You’re finally ready for a new challenge. You’ve gotten your feet wet and acquired some business experience but you’re getting to the point where your current 9-to-5 isn’t cutting it anymore. You’re ready to make a change and dive into the business world for real. This time, playing for the big leagues. But in order to become an MVP, you’ve got to know what it takes to be business savvy.
But how and where do you begin? Surfing the web can feel like drinking through a fire hose. With thousands of job postings, millions of position requirements and everyone and their mother dishing out “business advice”, it’s hard to determine what is beneficial and what is bootless when it comes to business.
So before making your push for the pros, check out this quick and simple guide to becoming business savvy.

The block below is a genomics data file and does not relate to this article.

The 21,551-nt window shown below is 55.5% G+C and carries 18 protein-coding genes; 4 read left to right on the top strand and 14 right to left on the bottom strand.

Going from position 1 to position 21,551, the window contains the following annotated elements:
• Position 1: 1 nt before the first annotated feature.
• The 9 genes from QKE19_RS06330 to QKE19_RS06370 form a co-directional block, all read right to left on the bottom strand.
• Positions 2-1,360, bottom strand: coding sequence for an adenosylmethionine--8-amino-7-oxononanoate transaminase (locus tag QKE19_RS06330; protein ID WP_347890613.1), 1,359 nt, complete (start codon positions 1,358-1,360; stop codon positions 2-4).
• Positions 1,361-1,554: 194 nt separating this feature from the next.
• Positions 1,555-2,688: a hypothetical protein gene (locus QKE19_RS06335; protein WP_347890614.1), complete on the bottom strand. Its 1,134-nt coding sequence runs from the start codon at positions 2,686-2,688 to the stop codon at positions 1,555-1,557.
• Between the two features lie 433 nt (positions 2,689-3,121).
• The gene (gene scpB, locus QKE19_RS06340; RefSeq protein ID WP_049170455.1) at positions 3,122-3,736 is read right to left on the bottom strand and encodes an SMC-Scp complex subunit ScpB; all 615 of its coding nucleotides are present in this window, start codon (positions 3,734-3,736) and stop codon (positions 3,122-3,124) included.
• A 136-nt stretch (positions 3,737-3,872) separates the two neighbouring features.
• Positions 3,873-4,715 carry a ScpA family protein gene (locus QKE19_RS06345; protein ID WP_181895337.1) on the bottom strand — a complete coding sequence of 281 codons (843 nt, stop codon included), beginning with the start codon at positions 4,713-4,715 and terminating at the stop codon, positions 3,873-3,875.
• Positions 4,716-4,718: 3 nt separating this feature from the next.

Why strive to be savvy?
Savviness comes in all shapes and sizes—from tech savvy to politically savvy and everything in-between. Savviness essentially refers to having an above-average understanding of a topic or industry in addition to the technical skills and know-how required to be considered an expert.
So why strive to be savvy? Quite simply, the business industry is growing. Marketing and financial analyst positions are both growing faster than average, according to the Bureau of Labor Statistics. Several HR positions also have a bright job outlook and as more and more baby-boomers leave the marketplace, who knows what’s in store for the business industry!